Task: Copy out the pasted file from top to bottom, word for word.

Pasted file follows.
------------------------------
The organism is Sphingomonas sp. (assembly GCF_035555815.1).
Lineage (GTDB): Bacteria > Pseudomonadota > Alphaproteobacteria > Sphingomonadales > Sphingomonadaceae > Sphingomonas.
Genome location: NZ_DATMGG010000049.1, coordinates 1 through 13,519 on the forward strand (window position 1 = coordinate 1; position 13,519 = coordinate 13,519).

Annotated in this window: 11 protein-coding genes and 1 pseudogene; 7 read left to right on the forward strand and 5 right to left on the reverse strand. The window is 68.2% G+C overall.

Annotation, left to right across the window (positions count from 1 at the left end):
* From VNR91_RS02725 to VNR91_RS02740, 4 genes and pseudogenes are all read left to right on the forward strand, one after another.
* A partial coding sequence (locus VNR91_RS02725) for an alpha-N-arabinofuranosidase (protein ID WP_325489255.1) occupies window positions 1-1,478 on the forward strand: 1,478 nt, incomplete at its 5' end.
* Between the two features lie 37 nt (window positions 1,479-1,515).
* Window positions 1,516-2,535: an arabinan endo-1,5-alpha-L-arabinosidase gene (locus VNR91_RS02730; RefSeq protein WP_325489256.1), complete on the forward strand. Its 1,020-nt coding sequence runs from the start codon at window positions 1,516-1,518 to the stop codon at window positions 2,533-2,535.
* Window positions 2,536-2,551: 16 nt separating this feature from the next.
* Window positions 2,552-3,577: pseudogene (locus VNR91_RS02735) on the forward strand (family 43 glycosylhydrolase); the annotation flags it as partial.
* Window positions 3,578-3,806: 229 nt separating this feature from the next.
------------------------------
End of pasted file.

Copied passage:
The organism is Sphingomonas sp. (assembly GCF_035555815.1).
Lineage (GTDB): Bacteria > Pseudomonadota > Alphaproteobacteria > Sphingomonadales > Sphingomonadaceae > Sphingomonas.
Genome location: NZ_DATMGG010000049.1, coordinates 1 through 13,519 on the forward strand (window position 1 = coordinate 1; position 13,519 = coordinate 13,519).

Annotated in this window: 11 protein-coding genes and 1 pseudogene; 7 read left to right on the forward strand and 5 right to left on the reverse strand. The window is 68.2% G+C overall.

Annotation, left to right across the window (positions count from 1 at the left end):
* From VNR91_RS02725 to VNR91_RS02740, 4 genes and pseudogenes are all read left to right on the forward strand, one after another.
* A partial coding sequence (locus VNR91_RS02725) for an alpha-N-arabinofuranosidase (protein ID WP_325489255.1) occupies window positions 1-1,478 on the forward strand: 1,478 nt, incomplete at its 5' end.
* Between the two features lie 37 nt (window positions 1,479-1,515).
* Window positions 1,516-2,535: an arabinan endo-1,5-alpha-L-arabinosidase gene (locus VNR91_RS02730; RefSeq protein WP_325489256.1), complete on the forward strand. Its 1,020-nt coding sequence runs from the start codon at window positions 1,516-1,518 to the stop codon at window positions 2,533-2,535.
* Window positions 2,536-2,551: 16 nt separating this feature from the next.
* Window positions 2,552-3,577: pseudogene (locus VNR91_RS02735) on the forward strand (family 43 glycosylhydrolase); the annotation flags it as partial.
* Window positions 3,578-3,806: 229 nt separating this feature from the next.